Know Your Neighbors
Nasser MohamedFights FIFA & Qatar For the Right to Exist
Coming out as gay can be difficult. Being the only person from your country to do so is in another category altogether. Because repression in the World Cup-hosting Gulf State of Qatar is so pervasive, 35-year-old primary-care physician Nasser Mohamed is, officially, the country’s only LGBTQ+ citizen. And as that semi-parliamentary monarchy gears up to host the biggest soccer tournament on Earth later this month, Mohamed is on a quest to show the world just how intensely homophobic Qatar is.
“There are no Country Reports on what actually happens to us in Qatar,” the SF-based Nasser told The Standard on National Coming Out Day last month. “Prior to me coming out, the only public narrative was ‘Oh, gay people are welcome. You just need to respect our customs and traditions.’ There was always that big qualifier.”
Mohamed came to the United States for his medical residency at 24 and moved to San Francisco in 2015. He was granted political asylum within a few years and recently applied for U.S. citizenship. Since an appearance on BBC Arabic several years ago—as public as a coming-out can get, really—Instagram has been his primary megaphone. He uses it to maintain contacts with isolated LGBTQ+ people in the country where the world’s attention will soon be fixed.
The World Cup is typically held over the summer, but average high temperatures in Qatar’s capital, Doha, exceed 100 degrees five months out of the year. So 2022’s tournament has been condensed to a four-week period in November and December. On the day it begins (Sunday, Nov. 20), Mohamed will hold a protest at Lookout, a Castro queer bar, to draw attention to the plight of LGBTQ+ Qataris—and to what he sees as the regime’s attempt to use the the beautiful game to launder its international reputation.
“It’s insane to me the extent that the government goes to oppress and persecute the LGBTQ+ community in Qatar,” he said. “And also how little of that has actually left Qatar as public knowledge. People outside don’t know how awful it really is. It’s shocking.”
While homosexuality is not a capital crime, gay people are subject to torture and life imprisonment. The BBC was merely the first of many international media outlets to cover Mohamed’s fight, but that report alone spurred an extensive social media backlash against him in the Middle East, as thousands of users reported his account for spreading hate speech. Consequently, Mohamed has been effectively cut off from his family. He said that any further contact he has with them might jeopardize their safety.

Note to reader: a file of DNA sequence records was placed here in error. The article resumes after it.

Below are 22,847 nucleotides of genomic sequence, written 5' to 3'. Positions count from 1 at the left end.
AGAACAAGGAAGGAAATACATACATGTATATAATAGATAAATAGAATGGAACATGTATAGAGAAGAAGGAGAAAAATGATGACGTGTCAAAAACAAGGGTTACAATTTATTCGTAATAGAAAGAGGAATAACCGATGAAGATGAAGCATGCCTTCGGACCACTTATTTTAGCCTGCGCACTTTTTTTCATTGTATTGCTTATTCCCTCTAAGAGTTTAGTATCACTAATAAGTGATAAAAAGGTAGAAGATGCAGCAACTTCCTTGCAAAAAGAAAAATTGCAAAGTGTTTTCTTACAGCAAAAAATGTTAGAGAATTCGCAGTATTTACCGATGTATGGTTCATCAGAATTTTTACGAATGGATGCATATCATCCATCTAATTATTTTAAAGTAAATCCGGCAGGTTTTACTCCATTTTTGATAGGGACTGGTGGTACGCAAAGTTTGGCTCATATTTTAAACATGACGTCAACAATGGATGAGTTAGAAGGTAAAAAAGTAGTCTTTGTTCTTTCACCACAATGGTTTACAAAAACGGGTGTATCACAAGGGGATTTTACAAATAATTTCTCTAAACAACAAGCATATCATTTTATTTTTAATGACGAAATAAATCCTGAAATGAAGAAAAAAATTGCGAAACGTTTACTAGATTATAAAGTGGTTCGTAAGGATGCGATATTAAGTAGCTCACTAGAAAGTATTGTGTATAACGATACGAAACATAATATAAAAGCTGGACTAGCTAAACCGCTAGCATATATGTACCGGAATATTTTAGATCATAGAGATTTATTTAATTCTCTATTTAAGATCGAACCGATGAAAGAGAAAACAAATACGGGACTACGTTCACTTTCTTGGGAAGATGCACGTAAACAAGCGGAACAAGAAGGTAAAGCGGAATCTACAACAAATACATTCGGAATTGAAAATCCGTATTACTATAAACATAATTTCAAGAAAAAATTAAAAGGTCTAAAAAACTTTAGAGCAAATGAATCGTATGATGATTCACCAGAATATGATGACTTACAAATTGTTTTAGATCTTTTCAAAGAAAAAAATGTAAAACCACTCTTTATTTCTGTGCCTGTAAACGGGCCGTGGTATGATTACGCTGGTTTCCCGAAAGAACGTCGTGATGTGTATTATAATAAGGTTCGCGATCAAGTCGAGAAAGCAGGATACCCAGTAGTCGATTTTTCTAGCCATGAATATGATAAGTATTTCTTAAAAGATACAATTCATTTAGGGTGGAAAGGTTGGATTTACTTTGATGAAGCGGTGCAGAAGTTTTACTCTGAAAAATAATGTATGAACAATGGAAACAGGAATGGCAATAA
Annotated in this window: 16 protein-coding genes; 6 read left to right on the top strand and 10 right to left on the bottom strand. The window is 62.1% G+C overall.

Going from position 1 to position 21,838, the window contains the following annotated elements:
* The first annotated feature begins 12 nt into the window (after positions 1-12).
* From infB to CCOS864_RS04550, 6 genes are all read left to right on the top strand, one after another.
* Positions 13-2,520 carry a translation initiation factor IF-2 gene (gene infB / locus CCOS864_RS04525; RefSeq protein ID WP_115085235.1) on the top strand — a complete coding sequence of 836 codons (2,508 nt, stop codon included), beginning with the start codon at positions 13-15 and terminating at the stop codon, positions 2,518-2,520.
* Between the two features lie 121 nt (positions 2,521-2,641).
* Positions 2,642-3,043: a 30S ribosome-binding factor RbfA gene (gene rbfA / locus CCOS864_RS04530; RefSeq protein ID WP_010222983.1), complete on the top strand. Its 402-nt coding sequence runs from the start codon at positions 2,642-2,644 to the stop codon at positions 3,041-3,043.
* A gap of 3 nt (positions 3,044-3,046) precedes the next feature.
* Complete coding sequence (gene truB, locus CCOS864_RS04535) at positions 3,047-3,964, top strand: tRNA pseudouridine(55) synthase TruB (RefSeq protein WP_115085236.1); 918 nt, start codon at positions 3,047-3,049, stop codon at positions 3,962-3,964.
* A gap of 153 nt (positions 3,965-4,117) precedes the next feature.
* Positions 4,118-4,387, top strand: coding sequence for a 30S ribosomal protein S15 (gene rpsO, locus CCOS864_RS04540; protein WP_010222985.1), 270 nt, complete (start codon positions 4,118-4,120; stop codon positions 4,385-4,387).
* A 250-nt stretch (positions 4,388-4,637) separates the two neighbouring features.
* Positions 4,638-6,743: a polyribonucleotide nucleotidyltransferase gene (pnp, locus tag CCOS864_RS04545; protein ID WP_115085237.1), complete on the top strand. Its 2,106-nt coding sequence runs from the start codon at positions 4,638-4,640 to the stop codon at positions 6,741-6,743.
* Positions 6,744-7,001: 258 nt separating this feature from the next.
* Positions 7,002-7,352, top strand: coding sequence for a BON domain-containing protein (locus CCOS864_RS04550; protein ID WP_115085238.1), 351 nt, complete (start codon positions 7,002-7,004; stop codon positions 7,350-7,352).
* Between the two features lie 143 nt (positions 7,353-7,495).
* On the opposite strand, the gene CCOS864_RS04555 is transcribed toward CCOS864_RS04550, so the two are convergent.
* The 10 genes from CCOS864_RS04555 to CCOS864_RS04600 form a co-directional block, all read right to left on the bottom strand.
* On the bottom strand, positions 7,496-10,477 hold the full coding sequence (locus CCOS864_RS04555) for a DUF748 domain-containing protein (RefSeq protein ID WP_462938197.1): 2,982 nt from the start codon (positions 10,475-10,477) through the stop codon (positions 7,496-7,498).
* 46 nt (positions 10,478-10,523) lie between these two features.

At this point, FIFA, soccer’s global regulatory body, will not be dissuaded from holding the World Cup in Qatar. (They were not receptive to accusations of labor abuses in stadium construction, either.) So Mohamed’s goal is to make sure that the momentum doesn’t fizzle after the final match.
As he works to build the Gulf region’s first LGBTQ+ nonprofit, Mohamed says he’s been in touch with several out professional athletes, with mixed results. Soccer legend David Beckham has endured sharp blowback for accepting more than $100 million to serve as Qatar’s ambassador to the world of sports, and Mohamed demanded answers.
“David Beckham has described himself as a ‘gay icon,’” he said. “I wrote an open letter to him, and he blocked me on Instagram. Gay people are are being broken and tortured, and they’re covering this up to make the regime look better in the eyes of the world.”
Photos by Benjamin Fanjoy/ The Standard.
Enduring the backlash as the first and, so far, only Qatari citizen to publicly come out as gay.
The Qatari Ministry of Foreign Affairs and David Beckham.
Instagram: His sole megaphone in his home country is threatened by Qatari officials.
Qatari. Dr. Mohamed moved to the United States in 2011 and to San Francisco in 2015. He was granted asylum in 2017 and applied for U.S. citizenship over the summer.
To prevent the government of Qatar from using the World Cup to showcase itself as a nation that respects human rights.